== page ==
Gomes stresses the often overlooked language and communication features of apps, noting that many popular communication apps are predominantly in English, posing a barrier for non-native speakers. He argues the importance of educating users on effectively using these apps to overcome language-related challenges.

Ankur Sethi, Chief Operating Officer – Ecommerce at Aster DM Healthcare, spoke about the importance of merchants finding the right balance between customer convenience and security. According to Sethi, the first step is ensuring the constant protection of data. This involves collaborating with regulated partners that adhere to all relevant data privacy regulations.

In the realm of financial inclusion, Sethi asserts that digital footprints play a crucial role in integrating the underserved into the financial system. By monitoring individuals’ digital interactions, financial institutions gain a deeper understanding of their financial habits and requirements. This valuable information can then be leveraged to create innovative products and services specifically tailored to the distinct needs of the underserved population.


Gomes highlights the pivotal role payment service providers (PSPs) play in the digital payments landscape. These entities facilitate businesses in securely and efficiently accepting various payment methods. As a platform, PSPs establish the connection between merchants, payment networks, and banks, ensuring swift and accurate processing of transactions.

In addition to providing diverse payment options, PSPs are critical in safeguarding customer data and ensuring compliance with regulations. 

Their role extends to delivering a seamless payment experience for merchants and customers, ensuring speedy and efficient transaction processing despite technical challenges. Gomes encourages PSPs to offer cost-effective payment solutions and support merchants by addressing troubleshooting and facilitating dispute resolution.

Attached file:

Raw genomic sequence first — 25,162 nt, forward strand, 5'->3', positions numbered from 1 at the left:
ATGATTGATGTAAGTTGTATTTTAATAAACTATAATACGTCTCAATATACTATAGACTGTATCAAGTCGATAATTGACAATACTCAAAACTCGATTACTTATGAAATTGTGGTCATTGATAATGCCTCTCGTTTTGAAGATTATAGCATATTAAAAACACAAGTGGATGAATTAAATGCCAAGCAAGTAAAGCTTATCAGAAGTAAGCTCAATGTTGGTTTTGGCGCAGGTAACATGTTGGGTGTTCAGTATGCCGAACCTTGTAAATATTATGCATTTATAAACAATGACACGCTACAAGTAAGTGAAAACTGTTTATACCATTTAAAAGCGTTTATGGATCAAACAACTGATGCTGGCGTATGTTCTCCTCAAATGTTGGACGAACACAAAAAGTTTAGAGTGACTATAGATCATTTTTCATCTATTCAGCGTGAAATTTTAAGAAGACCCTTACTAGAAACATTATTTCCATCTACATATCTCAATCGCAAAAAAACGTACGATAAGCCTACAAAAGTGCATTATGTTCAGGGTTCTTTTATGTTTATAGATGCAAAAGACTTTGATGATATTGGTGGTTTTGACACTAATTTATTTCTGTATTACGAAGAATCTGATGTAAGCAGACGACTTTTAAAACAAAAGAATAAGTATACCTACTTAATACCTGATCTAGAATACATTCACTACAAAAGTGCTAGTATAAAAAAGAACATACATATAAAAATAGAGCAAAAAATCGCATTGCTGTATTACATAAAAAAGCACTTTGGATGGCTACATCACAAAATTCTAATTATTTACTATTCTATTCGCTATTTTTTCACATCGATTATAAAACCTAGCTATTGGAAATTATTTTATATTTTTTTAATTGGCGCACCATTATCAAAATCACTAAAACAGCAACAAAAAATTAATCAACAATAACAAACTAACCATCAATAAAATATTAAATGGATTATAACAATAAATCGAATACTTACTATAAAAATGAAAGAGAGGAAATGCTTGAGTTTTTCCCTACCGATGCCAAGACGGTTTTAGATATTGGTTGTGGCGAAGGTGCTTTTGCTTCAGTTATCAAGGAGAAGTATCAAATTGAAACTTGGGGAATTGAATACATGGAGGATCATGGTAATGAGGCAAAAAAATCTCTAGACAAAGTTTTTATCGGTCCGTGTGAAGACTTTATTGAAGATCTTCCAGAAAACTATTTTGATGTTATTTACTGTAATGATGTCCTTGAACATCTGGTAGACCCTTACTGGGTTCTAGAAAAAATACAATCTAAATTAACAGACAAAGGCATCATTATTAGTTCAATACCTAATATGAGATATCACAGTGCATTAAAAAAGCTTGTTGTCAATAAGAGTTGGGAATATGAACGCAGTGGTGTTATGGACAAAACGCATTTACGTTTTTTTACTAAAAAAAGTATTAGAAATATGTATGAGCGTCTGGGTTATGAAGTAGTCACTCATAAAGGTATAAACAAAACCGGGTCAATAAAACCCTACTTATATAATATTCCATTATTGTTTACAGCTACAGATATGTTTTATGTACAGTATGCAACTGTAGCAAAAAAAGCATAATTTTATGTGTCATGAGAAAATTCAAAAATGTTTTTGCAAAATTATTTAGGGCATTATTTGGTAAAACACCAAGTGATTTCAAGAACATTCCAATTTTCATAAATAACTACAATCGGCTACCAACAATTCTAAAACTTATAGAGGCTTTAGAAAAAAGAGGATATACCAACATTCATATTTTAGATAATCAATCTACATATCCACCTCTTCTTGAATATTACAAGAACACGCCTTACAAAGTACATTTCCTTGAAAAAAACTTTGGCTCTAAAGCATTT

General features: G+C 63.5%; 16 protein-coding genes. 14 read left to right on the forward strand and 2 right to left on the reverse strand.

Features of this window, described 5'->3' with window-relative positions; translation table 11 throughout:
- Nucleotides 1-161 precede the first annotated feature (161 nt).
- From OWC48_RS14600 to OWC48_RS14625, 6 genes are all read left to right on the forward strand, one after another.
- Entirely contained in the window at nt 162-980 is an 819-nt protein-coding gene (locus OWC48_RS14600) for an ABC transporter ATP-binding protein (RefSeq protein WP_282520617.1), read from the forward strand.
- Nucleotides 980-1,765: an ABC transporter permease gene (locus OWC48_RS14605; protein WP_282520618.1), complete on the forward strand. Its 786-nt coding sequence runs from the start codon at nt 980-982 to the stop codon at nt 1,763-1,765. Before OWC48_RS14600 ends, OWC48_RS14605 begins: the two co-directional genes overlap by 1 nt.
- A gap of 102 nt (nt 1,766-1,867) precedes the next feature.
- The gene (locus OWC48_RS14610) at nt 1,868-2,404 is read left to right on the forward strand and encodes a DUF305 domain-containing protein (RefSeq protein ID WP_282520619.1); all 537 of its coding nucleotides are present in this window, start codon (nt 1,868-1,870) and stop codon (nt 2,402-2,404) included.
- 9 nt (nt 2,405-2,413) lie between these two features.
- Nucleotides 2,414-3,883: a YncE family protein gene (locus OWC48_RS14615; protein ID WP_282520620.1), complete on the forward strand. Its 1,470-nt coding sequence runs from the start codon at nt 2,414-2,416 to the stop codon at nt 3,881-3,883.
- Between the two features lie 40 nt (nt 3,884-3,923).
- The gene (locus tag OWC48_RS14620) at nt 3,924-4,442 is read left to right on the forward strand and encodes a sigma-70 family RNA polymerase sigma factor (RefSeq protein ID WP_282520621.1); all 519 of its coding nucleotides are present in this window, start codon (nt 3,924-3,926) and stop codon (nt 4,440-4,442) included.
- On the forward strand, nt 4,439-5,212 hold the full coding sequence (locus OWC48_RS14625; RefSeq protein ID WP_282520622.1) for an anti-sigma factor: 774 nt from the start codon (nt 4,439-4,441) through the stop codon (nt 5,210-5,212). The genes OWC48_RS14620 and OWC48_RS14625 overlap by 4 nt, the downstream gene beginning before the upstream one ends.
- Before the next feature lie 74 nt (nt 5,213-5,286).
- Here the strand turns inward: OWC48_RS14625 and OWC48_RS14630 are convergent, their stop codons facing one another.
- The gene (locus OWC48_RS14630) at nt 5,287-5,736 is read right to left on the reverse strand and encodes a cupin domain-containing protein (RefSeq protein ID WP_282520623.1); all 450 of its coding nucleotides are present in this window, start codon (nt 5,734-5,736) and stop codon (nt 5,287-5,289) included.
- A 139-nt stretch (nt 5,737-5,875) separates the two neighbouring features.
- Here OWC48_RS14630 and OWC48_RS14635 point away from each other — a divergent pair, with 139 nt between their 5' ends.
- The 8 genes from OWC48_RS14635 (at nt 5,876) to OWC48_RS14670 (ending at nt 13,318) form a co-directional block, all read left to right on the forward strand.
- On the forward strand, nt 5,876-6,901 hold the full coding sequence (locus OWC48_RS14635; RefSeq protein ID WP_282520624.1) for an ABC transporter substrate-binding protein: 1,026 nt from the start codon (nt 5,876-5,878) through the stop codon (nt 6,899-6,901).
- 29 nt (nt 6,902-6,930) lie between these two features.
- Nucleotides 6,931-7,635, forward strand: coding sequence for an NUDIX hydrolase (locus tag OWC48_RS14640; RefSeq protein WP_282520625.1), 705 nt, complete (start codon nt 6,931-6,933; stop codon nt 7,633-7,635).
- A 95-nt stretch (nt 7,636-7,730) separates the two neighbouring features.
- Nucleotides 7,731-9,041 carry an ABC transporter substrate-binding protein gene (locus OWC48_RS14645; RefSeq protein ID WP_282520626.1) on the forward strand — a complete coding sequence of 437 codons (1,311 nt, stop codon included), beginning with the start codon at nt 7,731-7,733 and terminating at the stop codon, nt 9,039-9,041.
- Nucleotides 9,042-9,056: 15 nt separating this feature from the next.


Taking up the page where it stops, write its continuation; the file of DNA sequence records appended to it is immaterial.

Al Awadhi says the future of digital payments is all about adoption. “We are seeing innovation in payment systems across the board, from the blockchain to central banks. For example, peer-to-peer payments using phone numbers are now possible.”

Gomes sees this as one stride towards a future with a broader spectrum of payment options. This future may include electronic checks and novel blockchain-based technologies designed to capitalize on speed and trackability in the payment process.

Gomes stresses the importance of collaboration and knowledge-sharing to drive innovation. He believes the government assumes a leading and pivotal role in regulating the finance sector, primarily because of its sensitivity.

“We all know finance is generally a sensitive area, whether for governments, individuals, or consumers. And that’s why this industry is regulated and moves slower than other industries,” he explains. 

Gomes emphasizes the government’s significant responsibility in educating and empowering consumers regarding digital payments. He stresses the necessity for collaboration between the government and financial institutions to devise localized solutions and train staff to effectively communicate the advantages of digital payments to consumers.

Jamal also emphasizes the need for collaboration, saying, “I think bringing together the regulators, consumers, merchants, the payment processors, and starting to share that information will increase visibility and enable accessibility.”